It comes every year and many times it includes the Easter Bunny, Holy Week, the Passion of the Christ, and a good family meal. But, where did all these Easter traditions develop? How did the Christian Easter traditions that have been practiced for centuries originate? Why do we even call it Easter?
Easter & Pascha
Catholics and Christians have been accused for years for just “Christianizing” pagan holidays. Although “Easter” stems from the name of a goddess, it seems to be about timing. A celebration of the goddess coincided with the timing of Passover and then with the Triduum (Holy Thursday, Good Friday, Easter Vigil/Sunday).
Pascha, the Greek word for Easter, has spread throughout the Romance languages. This is where we get the phrase,”Paschal mystery”. Pascha does mean to suffer and it seems it was eventually connected to Easter, rather fortuitously, because of Christ’s sacrifice. The Christian pascha sort of took over the Jewish passover. The exultet connects the Old and New Testaments and the deacon chants this at the Easter Vigil. Jesus is the true Passover Lamb who sacrificed Himself to save the people (what an image from the Exodus story!).
The Greatest Feast
Easter has always been considered the greatest and is the oldest Feast in the Church calendar. Some have called it the “center” of the Church year because everything depends upon it (the dates of all subsequent celebrations, like Pentecost, Corpus Christi, etc. are dependent upon the Feast of Easter). However, we also celebrate Easter every Sunday, which is why we don’t fast on Sundays, especially during Lent. Interestingly enough, there was a lot of controversy in the early Church about the date of Easter and when to celebrate this important feast.
Easter Eggs, Easter Bunny, and Easter Fire
Traditionally, eggs were forbidden during Lent (all animal products were, and actually still are in the Eastern Church). So, on Easter day, many ate eggs in abundance! Also, many dyed eggs (usually red) to show the joy of the season.
The Easter Bunny is another pagan influenced symbol that has become part of the Easter celebration, and probably not connected with Christianity at all. The Easter fire is another Pagan adopted tradition, but there is an Easter fire at the Easter Vigil to symbolize the Resurrection of Christ.
Other Interesting (and funny) Traditions
Many in the European countries adopted playing handball on Easter and even the priests and monks would play during Easter week. With the handball game there was also a dance (which the priests and religious would also participate in!). This tradition seems to have died out in the West (but sounds awesome!). Russians (and potentially Greeks) still have sports, music, dancing, and freedom to bring the church bells on Easter.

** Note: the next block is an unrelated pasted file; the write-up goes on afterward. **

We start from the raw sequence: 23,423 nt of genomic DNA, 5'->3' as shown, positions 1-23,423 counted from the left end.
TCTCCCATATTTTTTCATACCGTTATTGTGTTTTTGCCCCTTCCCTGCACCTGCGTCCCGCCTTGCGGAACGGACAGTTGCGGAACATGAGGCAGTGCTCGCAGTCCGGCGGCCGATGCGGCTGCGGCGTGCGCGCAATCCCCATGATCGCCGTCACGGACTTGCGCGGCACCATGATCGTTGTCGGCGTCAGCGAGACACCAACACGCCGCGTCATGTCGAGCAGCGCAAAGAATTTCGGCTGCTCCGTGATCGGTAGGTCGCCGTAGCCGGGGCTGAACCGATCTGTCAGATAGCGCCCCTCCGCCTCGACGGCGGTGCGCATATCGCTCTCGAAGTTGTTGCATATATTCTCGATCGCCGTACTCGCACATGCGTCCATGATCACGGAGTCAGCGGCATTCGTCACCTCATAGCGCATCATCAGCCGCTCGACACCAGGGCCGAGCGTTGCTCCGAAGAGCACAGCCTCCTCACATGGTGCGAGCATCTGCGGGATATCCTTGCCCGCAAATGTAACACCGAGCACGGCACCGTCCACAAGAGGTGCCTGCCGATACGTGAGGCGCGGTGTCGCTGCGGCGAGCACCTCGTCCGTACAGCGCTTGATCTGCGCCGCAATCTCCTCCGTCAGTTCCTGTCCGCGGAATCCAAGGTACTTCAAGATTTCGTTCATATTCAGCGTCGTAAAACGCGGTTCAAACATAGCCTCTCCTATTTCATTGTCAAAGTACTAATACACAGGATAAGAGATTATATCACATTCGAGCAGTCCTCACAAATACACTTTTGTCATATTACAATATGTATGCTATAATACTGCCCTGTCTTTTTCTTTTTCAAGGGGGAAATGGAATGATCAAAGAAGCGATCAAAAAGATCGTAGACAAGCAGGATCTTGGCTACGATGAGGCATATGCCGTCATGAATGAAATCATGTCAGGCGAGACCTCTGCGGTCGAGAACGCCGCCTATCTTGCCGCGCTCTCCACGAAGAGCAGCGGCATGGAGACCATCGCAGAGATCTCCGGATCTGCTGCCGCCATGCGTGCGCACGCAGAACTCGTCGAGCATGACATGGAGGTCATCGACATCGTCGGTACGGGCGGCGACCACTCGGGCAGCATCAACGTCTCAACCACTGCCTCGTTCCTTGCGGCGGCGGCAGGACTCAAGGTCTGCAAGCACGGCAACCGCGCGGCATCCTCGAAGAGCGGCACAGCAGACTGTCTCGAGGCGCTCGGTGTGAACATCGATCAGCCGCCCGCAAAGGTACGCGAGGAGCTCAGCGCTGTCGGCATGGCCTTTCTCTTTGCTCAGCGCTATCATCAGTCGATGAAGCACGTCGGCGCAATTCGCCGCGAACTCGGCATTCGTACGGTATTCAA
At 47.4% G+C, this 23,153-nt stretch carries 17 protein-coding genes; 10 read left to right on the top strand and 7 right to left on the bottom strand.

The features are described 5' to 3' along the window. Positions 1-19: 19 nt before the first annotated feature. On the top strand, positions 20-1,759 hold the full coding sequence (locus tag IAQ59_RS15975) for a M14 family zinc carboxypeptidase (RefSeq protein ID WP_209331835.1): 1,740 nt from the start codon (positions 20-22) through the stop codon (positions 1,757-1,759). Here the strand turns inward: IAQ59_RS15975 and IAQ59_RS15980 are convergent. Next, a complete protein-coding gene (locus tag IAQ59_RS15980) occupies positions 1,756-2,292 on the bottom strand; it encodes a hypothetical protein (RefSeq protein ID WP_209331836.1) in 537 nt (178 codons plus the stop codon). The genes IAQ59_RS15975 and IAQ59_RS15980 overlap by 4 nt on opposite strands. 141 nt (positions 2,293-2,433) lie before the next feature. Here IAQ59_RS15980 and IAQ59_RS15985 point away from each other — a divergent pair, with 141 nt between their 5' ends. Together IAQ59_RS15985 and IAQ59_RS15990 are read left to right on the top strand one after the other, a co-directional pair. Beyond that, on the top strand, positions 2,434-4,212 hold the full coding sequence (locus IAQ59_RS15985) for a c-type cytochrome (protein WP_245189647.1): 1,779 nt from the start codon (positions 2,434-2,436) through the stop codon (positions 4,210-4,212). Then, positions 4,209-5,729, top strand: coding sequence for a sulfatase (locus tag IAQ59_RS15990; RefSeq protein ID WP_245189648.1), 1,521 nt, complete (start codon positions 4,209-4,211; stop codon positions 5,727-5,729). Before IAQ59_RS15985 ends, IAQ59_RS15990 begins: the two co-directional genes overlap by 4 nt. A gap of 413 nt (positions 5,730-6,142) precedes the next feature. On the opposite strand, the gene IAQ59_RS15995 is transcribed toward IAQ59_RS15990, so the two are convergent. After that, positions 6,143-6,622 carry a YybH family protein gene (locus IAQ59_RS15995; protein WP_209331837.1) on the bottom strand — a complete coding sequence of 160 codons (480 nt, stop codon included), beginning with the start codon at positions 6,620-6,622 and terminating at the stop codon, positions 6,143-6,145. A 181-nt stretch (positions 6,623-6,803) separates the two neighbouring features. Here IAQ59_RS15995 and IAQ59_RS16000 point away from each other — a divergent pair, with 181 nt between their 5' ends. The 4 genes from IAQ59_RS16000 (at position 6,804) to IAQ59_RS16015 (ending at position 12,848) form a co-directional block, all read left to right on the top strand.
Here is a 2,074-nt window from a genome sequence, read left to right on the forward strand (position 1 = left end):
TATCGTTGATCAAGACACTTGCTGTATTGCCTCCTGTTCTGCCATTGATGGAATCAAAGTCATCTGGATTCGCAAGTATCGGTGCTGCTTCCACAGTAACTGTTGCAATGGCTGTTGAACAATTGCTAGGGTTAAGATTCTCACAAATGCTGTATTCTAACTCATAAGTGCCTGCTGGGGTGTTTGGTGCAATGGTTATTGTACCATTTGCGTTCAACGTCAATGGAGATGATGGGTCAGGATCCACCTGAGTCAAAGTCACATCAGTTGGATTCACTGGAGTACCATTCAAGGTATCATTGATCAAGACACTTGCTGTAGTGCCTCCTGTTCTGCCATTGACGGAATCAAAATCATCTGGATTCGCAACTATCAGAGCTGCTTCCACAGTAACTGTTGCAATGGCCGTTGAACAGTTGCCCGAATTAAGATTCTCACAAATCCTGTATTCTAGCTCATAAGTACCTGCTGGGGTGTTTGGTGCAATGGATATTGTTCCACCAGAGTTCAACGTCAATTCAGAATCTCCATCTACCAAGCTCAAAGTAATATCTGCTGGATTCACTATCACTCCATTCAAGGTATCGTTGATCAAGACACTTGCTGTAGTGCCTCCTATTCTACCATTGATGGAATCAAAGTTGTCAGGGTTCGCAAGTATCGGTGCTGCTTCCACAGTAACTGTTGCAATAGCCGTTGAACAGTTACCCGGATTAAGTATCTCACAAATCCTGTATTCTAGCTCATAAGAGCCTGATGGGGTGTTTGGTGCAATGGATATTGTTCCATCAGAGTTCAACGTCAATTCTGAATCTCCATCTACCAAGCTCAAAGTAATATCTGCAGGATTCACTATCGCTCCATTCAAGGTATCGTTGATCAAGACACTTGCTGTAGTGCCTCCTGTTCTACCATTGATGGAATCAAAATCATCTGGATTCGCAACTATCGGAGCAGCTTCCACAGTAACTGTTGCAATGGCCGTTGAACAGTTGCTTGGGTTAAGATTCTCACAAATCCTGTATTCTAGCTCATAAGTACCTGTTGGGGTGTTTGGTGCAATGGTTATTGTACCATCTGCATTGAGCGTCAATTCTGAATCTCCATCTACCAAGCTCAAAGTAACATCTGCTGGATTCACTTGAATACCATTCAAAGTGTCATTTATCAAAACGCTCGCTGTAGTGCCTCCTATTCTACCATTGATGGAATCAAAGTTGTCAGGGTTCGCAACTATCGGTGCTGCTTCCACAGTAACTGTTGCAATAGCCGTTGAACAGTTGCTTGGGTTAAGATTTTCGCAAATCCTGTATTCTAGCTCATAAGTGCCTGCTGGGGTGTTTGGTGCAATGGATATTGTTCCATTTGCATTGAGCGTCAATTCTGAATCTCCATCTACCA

Another (hilarious) Easter tradition included women hitting their husbands on Easter Monday and husbands hitting their wives on Tuesday (I’m serious!). Why is this a thing? I have no idea! Also, in some parts of Europe, there were parades celebrating lifting up women for a kiss and vice versa the next day. Many think these celebrations were only celebrated before Jesus (which I’m kind of thankful for).
The blessing of food and houses, which still exists today, seems to be an ancient practice. Much of the food prohibited during Lent was blessed for the Easter meal, and the houses were blessed in a remembrance of the angel of the Passover who passed over the houses with the blood of the lamb on the lintels.
During Semana Santa (Holy Week) in Spain, many dress in skeleton costumes for the “Dance of Death” procession to remember and prepare for a “good death”. Many other countries and cultures have Easter processions that include angels, reenactments, carrying the cross, and costumes. In Rome, many participate in the Way of the Cross on Good Friday that ends in the Colosseum (just so ironic because so many Christians died there!). In Los Angeles, many bring out their animals for an animal blessing the day before Easter (which has been happening since 1930!).
Easter eggs and the Easter Egg Roll at the White House are still in full swing for most Americans and many other countries (including Germany and Hong Kong).
Of course, Catholics are aware of the washing of the feet, candlelight vigils and processions (especially entering the Easter Vigil), the sprinkling of holy water, and the many Way of the Cross celebrations.
Learn More & Visit the Shop!
Read more in depth about the development of Easter traditions and the liturgy here. Also check out these gorgeous photos of Easter traditions around the world. Visit our shop to pick up some of your favorite saint medals for Easter or for those who will soon be celebrating these traditions for the first time (shout out to the converts!).